WRAL Investigates

State licensing board cracks down on phony locksmiths

Posted February 15, 2010 5:48 p.m. EST
Updated February 15, 2010 7:02 p.m. EST

— The North Carolina Locksmith Licensing Board is stepping up enforcement of regulations on locksmiths, even filing fraud charges against three operators of a Raleigh firm.

Three operators of A1A Locksmiths were charged in recent days with using unlicensed people to perform locksmith services in Wake, Durham and Guilford counties, according to arrest warrants.

"We're trying to send the message that it's no longer acceptable to practice without a license in North Carolina," said Kevin Seymour, chairman of the state licensing board.

A WRAL News hidden-camera investigation last April showed how unlicensed locksmith businesses use deceptive tactics to run up the price on consumers. One woman saw a $35 fee to get into her house quickly balloon to more than $400.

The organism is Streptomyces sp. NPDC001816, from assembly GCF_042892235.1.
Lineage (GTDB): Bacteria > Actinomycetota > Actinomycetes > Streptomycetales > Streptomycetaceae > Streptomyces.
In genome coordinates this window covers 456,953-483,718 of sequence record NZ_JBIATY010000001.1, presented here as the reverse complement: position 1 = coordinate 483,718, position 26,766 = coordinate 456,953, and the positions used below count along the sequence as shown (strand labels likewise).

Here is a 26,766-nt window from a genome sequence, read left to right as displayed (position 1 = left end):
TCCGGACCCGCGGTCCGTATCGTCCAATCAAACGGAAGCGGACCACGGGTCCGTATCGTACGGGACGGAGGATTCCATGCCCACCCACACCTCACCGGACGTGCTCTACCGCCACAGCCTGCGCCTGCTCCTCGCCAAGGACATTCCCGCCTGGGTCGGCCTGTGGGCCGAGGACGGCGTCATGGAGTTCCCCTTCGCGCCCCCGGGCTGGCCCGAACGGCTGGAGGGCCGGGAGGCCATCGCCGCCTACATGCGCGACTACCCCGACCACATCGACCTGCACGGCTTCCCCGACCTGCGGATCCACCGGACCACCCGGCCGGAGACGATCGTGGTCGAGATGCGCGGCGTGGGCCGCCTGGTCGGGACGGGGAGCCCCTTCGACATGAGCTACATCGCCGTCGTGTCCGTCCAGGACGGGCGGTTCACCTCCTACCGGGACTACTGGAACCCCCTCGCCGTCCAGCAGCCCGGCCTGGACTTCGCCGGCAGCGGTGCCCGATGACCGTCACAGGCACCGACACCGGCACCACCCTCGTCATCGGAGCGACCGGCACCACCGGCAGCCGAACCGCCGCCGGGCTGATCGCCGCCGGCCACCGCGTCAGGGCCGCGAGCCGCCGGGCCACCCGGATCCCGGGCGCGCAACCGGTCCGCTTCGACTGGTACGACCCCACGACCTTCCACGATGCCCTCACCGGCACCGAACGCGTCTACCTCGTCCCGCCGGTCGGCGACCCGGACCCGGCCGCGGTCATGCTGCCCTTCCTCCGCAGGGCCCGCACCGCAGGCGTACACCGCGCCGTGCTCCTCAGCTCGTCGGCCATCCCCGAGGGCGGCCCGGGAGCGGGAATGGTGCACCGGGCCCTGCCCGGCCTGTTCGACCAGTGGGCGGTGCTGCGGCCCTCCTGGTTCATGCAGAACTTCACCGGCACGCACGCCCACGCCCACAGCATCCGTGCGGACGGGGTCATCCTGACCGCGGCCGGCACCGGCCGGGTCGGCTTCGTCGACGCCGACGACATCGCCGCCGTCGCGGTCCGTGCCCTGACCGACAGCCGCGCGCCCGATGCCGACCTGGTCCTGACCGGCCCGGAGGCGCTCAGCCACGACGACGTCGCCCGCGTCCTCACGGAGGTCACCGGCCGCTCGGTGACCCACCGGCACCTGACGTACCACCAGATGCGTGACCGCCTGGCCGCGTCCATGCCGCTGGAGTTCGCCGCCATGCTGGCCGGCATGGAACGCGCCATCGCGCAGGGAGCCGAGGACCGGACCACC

The investigation prompted a flood of complaints to the state Attorney General's Office. Attorney General Roy Cooper then filed suit against three companies that each operate under numerous names in an effort to shut them down.

"They are scamming the public," private investigator Lee Denney said of unlicensed locksmiths.

The state licensing board hired Denney to go undercover to document cases where unlicensed locksmiths gouged customers.

"I found this from Wilmington to Winston-Salem to Charlotte," he said.

Dan Eisner of A1A Locksmith said his company is getting a bad rap, but he offered little defense to allegations his employees were unlicensed.

"Hopefully, this will draw attention to where it needs to be drawn. Right now, the attention's on us. Hopefully, we'll clean it up," said Eisner, who surrendered to police Monday on fraud charges.

His sister, Netta Eisner, and her husband, Roi Gershon, were charged over the weekend.

Seymour said the licensing board is getting involved in the situation because of the public safety threat posed by unlicensed people gaining access to homes and vehicles.

"A person on one of these calls who is unlicensed, you don't really know who they are," he said.

Officials urged consumers who call locksmiths for help to verify the business address of the company and ask the person who shows up to display his or her North Carolina locksmith license. Most legitimate locksmiths also use marked vehicles and wear uniforms, officials said.